Does Christian Music have a Segregation Problem?
Does Christian music suffer from a racial divide when it comes to categorizing music? In a recent interview with Da’ T.R.U.T.H., he and the interviewer spoke about how music gets labeled in the Christian sphere.
A self-admitted “old guy,” Tony Cummings of Cross Rhythms in the U.K., may have asked an often overlooked but very important question concerning Christian music – Is Christian music segregated?
“I don’t know whether it is the fault of Billboard magazine or the fault of the Church leaders or whatever but we’ve got ‘gospel’ meaning black artists and we’ve got ‘CCM’ meaning white artists and I’ve never been able to figure it,” said Cummings to the emcee. “And strangely, Christian radio is more divided on racial lines than non-Christian radio, which again is a scandal.”
Da’ T.R.U.T.H. replied, “You are preaching one of my sermons.”
He continued, “I started a company two years ago that was intended to focus on what I call hybrid artists; not CCM, not gospel, maybe a little bit of everything – eclectic artists. On one level, who needs another label? Except that there is a need that has to be met. The thing that inspired the label was exactly what you’re saying. Just kind of looking at how polarized the gospel music industry is.”
The rapper said Gospel Music has no top 40, which makes it harder to really get exposure to a variety of listeners. This in turn, affects how well their festivals coming, which are “dying” T.R.U.T.H. says.
“There’s CCM radio, there’s quote unquote “Black Gospel” radio. There’s the Dove Awards which is 99.9% white, and the Stellar Awards which is 100% black,” he said. “So we look at our industry and how polarized it is, and like you say, to me it all starts with radio. There are CCM stations; they don’t play the K-Love stations, not just music from African Americans, just different music. It’s not a black and white thing; it’s a cultural thing as well. And gospel radio stations are not playing any white music or any other music. But to me, that is the recipe for death because if genres don’t evolve, they die.”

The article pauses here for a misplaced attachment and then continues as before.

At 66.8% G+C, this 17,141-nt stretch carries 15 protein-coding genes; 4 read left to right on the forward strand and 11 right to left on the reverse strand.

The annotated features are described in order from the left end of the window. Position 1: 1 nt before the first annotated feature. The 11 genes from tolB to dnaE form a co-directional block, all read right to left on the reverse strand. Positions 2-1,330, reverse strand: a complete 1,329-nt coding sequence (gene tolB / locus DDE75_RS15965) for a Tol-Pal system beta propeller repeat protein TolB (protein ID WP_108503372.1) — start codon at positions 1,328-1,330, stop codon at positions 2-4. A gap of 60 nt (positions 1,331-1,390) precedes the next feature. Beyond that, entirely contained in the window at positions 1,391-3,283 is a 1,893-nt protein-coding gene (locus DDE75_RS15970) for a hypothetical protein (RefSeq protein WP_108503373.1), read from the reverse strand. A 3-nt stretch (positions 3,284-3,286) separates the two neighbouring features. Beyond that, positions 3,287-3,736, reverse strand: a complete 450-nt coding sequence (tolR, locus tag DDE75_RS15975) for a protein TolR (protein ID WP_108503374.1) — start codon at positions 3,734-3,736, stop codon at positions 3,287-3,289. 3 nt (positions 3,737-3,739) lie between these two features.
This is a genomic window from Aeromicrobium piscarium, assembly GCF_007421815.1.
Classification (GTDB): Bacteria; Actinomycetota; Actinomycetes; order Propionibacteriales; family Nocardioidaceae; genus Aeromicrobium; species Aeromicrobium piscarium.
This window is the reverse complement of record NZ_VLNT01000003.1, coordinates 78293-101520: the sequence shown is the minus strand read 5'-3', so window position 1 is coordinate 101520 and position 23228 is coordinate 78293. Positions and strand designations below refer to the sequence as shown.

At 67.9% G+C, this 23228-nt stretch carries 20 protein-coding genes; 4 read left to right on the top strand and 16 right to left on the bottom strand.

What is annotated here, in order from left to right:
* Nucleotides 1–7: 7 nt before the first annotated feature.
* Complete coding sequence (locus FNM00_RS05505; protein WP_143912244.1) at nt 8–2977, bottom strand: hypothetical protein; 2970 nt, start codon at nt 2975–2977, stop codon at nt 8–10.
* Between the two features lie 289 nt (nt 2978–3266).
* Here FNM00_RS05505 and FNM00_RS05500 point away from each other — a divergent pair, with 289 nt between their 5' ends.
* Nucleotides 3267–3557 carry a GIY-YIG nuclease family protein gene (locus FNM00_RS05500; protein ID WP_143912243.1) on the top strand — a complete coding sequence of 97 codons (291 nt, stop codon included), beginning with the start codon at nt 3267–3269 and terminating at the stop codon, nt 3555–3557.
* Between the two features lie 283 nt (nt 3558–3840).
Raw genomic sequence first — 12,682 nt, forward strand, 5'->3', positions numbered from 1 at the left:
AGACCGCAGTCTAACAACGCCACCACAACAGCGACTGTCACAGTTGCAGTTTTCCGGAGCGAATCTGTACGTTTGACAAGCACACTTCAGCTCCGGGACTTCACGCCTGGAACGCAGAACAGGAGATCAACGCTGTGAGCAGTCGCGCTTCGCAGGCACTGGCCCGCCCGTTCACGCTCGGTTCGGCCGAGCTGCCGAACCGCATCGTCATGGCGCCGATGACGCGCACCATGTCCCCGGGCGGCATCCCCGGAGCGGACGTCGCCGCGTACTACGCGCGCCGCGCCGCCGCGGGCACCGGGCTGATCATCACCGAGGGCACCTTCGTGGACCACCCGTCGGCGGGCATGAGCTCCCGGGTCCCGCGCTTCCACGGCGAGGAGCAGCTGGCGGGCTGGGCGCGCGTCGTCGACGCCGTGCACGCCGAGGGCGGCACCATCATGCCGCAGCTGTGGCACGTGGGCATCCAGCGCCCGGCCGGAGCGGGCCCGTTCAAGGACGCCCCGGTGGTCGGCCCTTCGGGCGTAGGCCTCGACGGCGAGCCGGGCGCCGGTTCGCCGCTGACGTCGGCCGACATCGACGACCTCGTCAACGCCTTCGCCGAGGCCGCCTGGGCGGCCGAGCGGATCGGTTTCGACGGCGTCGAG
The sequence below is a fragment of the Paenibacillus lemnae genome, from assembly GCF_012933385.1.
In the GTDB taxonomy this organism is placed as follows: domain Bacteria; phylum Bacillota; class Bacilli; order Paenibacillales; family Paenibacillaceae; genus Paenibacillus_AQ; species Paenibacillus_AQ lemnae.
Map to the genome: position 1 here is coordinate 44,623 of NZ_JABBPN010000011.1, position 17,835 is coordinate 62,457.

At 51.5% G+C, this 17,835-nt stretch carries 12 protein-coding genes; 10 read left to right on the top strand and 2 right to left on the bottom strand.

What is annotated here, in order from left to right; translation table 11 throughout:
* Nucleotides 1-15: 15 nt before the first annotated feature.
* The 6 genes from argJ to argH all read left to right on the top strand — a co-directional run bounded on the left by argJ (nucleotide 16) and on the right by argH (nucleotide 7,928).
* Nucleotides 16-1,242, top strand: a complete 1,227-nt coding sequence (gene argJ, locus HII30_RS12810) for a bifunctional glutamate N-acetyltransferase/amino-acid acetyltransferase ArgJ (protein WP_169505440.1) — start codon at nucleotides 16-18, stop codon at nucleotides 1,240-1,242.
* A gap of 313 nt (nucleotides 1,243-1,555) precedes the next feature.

The Complicated rapper says this divide is a “detriment” and “un-kingdom-like” and ultimately that makes the whole thing “sinful.”
“It’s rooted in prejudice, it’s rooted in biases, we could call it format, we could name it whatever we want. But at the end of the day, as Christians we have a greater responsibility to rise above the status quo and determine what needs to happen rather than trying to determine, ‘Well, if the white soccer mom is 35-50 and listening then we have to play Casting Crowns only’. I just think it’s sad, but that’s why I started my company, and I really hope to be able to be one of the leaders in that kind of creative outlet and a platform for artists who don’t fit into those paradigms.”
Read the full article here.
Also, what do you think of the discussion from Cross Rhythm? Do you see this as a major problem? Do you think it’s irrelevant? Discuss in the comments and we’ll revisit this in a few weeks.